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The Plain Vanilla Transgressions of Modern Wives

In the current cultural moment, marriage is painted as a state completely without pleasure. Permanent domesticity is thought to be so stultifying that to endure it married people must resort to lying, cheating, drugs, and/or secrets. There’s Gone Girl, the best-selling thriller by Gillian Flynn that features a marriage between a liar and a psychopath. There’s Where We Belong, by Emily Giffin, about a young, hot-shot professional female who can’t find satisfaction in her personal life because she’s living a lie. There is, of course, Fifty Shades of Grey, the wild popularity of which is ostensibly as result of the light-bondage fantasies of millions of overstressed married women.

“We may then be especially drawn to this particular romanticized, erotically charged, semipornographic idea of female submission at a moment in history when male dominance is shakier than it has ever been,” wrote Katie Roiphe in Newsweek.

Another entry in the genre is Motherland, by Amy Sohn. It just came out and I haven’t finished it yet, and in any case I’d decline to opine about it because Sohn is a neighbor. But in interviews she talks about marriage this way: “What happens when you've bought into an entire set of bourgeois values and you don't have any inner satisfaction? What happens when you wake up and feel your spouse is a stranger? What happens when you cheat?”

Maybe this heightened sense of marital duplicity is lost on me because lying isn’t my thing, though I can see in principle how holding on to a secret or two lends a frisson to the relentlessly quotidian element of domestic life. Female sex addicts, as I learned reporting a piece for Women’s Health magazine, often say they get off on the lying more than they do the sex — they find for themselves ever more dangerous assignations, which force them into more sneaking around, at weirder and weirder hours, until they have to buy special secret cell phones, which they hide around the house the way alcoholics hide bottles. I just can’t see how, practically, you pull that off:  How do you get anything done when you have two separate realities to keep straight on top of all the other jobs (big and little) that life requires? But logistics aside, there’s something wiggy in our collective pleasure meter when we are drawn to books that like to paint married women as plotters, yet cluck-cluck and fall back on old judgments when any real woman (see: 22-year-old Kristen Stewart) goes off course. (Any woman out there who hasn’t wanted to sleep with a teacher, a camp counselor, or a boss, please raise your hand.)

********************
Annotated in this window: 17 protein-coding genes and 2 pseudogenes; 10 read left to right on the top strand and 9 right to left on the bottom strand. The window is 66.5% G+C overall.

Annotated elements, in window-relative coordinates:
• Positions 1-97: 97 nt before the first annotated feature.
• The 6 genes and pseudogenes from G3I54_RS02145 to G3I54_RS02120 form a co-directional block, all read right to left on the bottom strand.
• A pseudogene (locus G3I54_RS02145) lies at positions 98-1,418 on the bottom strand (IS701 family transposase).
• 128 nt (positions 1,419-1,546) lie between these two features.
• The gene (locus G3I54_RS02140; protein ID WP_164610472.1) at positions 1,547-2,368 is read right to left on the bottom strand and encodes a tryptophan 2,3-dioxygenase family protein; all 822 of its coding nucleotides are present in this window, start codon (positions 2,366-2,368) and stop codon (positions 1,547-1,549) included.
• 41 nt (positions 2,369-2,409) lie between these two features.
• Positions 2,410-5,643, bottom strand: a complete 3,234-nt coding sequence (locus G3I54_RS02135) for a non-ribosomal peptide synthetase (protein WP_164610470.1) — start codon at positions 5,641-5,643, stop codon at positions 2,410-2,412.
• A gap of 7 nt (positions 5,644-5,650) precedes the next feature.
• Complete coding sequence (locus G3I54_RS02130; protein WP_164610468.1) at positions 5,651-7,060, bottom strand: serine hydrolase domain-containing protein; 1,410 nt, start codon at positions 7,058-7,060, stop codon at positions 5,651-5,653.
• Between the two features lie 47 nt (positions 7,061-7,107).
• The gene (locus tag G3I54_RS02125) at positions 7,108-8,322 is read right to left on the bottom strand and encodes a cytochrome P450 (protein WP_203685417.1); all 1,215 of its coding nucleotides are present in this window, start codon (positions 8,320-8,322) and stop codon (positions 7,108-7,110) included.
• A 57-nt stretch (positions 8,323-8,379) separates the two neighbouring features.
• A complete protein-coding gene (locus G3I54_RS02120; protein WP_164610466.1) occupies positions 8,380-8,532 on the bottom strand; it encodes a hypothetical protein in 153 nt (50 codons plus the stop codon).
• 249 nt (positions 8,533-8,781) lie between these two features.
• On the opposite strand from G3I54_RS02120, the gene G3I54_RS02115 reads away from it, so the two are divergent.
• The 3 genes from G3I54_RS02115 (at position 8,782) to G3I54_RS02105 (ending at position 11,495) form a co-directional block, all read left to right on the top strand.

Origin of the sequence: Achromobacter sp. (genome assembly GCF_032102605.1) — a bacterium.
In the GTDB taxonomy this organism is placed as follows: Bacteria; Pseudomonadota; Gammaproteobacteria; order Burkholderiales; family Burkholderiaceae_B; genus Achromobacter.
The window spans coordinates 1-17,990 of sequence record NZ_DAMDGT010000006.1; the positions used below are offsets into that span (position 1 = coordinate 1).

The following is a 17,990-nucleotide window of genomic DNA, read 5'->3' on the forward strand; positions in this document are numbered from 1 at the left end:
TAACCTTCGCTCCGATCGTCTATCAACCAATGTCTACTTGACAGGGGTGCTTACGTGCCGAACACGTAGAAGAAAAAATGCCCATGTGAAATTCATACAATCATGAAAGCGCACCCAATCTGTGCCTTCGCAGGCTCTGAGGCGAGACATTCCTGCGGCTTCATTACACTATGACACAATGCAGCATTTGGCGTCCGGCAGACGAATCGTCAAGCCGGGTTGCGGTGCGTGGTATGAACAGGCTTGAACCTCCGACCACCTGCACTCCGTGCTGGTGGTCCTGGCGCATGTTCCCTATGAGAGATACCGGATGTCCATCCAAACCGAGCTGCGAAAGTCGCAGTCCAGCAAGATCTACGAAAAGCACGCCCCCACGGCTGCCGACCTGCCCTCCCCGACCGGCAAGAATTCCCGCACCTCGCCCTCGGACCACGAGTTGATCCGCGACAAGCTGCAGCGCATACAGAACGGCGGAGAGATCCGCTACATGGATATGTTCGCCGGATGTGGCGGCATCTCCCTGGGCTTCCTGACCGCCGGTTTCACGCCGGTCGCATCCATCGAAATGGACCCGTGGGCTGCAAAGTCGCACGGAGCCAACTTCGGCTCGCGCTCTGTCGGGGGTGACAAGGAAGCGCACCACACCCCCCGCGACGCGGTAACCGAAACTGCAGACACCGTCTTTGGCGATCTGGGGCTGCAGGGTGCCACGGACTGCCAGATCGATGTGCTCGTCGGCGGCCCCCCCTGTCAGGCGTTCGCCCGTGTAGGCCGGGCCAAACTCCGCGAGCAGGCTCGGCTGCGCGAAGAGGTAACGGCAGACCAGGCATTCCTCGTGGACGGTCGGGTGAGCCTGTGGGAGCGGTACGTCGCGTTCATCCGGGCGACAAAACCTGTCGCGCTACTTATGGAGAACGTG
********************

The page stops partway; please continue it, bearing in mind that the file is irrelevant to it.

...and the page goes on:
You never know what’s happening in anyone’s marriage, but from what I can tell, my friends are drawn to much more innocent (and lamer) transgressions. A friend and I recently marveled, for example, over the cuteness of the “Call Me Maybe” parody, featuring Selena Gomez, Ashley Tisdale, and Justin Bieber larking about, dancing in hoodies, funny hats, and fake moustaches. (How many of the 9 million YouTube viewers are married women, I wonder?) My friend and I watched it together. And then we watched it again. The next day, we e-mailed each other remiscences of our appreciation.  Our enthusiasm in this case wasn’t secret and it held for us only the merest whiff of sexual titillation of the G-rated variety. What Bieber & Co. gave us was an alternate route through the hyperbolic requirements of pain and pleasure that contemporary visions of marriage demand. The video’s effects were nostalgic. Plain vanilla. It gave us — momentarily —  a reconnection with a 13-year-old self that can’t possibly imagine all the responsibilities and complications of adulthood.

Only a tad more dangerous (but definitely more sexually overt) was the slideshow of Olympic swimmer Nathan Adrian that some of my friends were sharing recently on Facebook. It might as well have been gay porn: The moms loved it. (“I appreciate this important information,” wrote one.) This was, undoubtedly, an extracurricular pleasure. But we enjoyed it on our own time, between deadlines and exchanging kids’ shoes at Zappos, and we did so openly. Any further transgression hardly seems worth the trouble.

Copyright © 2013, New York Media LLC. All Rights Reserved. The Cut® are registered trademarks of New York Media LLC.

Copyright © 2013, New York Media LLC.
All Rights Reserved.

Copyright © 2013, New York Media LLC. All Rights Reserved.

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